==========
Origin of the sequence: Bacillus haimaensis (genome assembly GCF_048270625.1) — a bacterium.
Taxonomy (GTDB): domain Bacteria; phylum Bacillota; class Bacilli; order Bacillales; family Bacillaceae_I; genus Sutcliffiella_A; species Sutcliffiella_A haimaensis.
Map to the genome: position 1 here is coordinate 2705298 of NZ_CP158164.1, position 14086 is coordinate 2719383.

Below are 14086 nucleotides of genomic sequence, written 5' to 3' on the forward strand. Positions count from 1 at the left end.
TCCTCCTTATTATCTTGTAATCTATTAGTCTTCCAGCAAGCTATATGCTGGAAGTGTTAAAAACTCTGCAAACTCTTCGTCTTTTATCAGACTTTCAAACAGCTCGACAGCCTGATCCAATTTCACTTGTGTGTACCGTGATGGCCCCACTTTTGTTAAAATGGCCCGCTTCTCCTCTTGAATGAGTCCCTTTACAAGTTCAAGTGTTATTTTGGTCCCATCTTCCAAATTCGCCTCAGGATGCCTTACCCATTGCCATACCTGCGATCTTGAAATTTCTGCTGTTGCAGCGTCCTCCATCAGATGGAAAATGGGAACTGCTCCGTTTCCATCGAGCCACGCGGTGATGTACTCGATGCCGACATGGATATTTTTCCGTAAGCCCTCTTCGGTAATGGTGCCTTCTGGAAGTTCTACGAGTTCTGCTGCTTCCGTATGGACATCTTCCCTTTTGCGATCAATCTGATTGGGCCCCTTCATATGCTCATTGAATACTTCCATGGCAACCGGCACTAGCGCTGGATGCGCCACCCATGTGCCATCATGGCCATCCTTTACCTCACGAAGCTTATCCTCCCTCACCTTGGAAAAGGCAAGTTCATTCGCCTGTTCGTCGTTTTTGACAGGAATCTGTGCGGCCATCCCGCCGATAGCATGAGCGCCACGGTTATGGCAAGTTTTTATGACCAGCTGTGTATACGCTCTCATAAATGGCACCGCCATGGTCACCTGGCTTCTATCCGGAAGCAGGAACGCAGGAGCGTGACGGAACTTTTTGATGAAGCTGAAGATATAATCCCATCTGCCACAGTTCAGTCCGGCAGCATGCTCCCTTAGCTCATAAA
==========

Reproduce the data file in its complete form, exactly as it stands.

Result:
Origin of the sequence: Bacillus haimaensis (genome assembly GCF_048270625.1) — a bacterium.
Taxonomy (GTDB): domain Bacteria; phylum Bacillota; class Bacilli; order Bacillales; family Bacillaceae_I; genus Sutcliffiella_A; species Sutcliffiella_A haimaensis.
Map to the genome: position 1 here is coordinate 2705298 of NZ_CP158164.1, position 14086 is coordinate 2719383.

Below are 14086 nucleotides of genomic sequence, written 5' to 3' on the forward strand. Positions count from 1 at the left end.
TCCTCCTTATTATCTTGTAATCTATTAGTCTTCCAGCAAGCTATATGCTGGAAGTGTTAAAAACTCTGCAAACTCTTCGTCTTTTATCAGACTTTCAAACAGCTCGACAGCCTGATCCAATTTCACTTGTGTGTACCGTGATGGCCCCACTTTTGTTAAAATGGCCCGCTTCTCCTCTTGAATGAGTCCCTTTACAAGTTCAAGTGTTATTTTGGTCCCATCTTCCAAATTCGCCTCAGGATGCCTTACCCATTGCCATACCTGCGATCTTGAAATTTCTGCTGTTGCAGCGTCCTCCATCAGATGGAAAATGGGAACTGCTCCGTTTCCATCGAGCCACGCGGTGATGTACTCGATGCCGACATGGATATTTTTCCGTAAGCCCTCTTCGGTAATGGTGCCTTCTGGAAGTTCTACGAGTTCTGCTGCTTCCGTATGGACATCTTCCCTTTTGCGATCAATCTGATTGGGCCCCTTCATATGCTCATTGAATACTTCCATGGCAACCGGCACTAGCGCTGGATGCGCCACCCATGTGCCATCATGGCCATCCTTTACCTCACGAAGCTTATCCTCCCTCACCTTGGAAAAGGCAAGTTCATTCGCCTGTTCGTCGTTTTTGACAGGAATCTGTGCGGCCATCCCGCCGATAGCATGAGCGCCACGGTTATGGCAAGTTTTTATGACCAGCTGTGTATACGCTCTCATAAATGGCACCGCCATGGTCACCTGGCTTCTATCCGGAAGCAGGAACGCAGGAGCGTGACGGAACTTTTTGATGAAGCTGAAGATATAATCCCATCTGCCACAGTTCAGTCCGGCAGCATGCTCCCTTAGCTCATAAA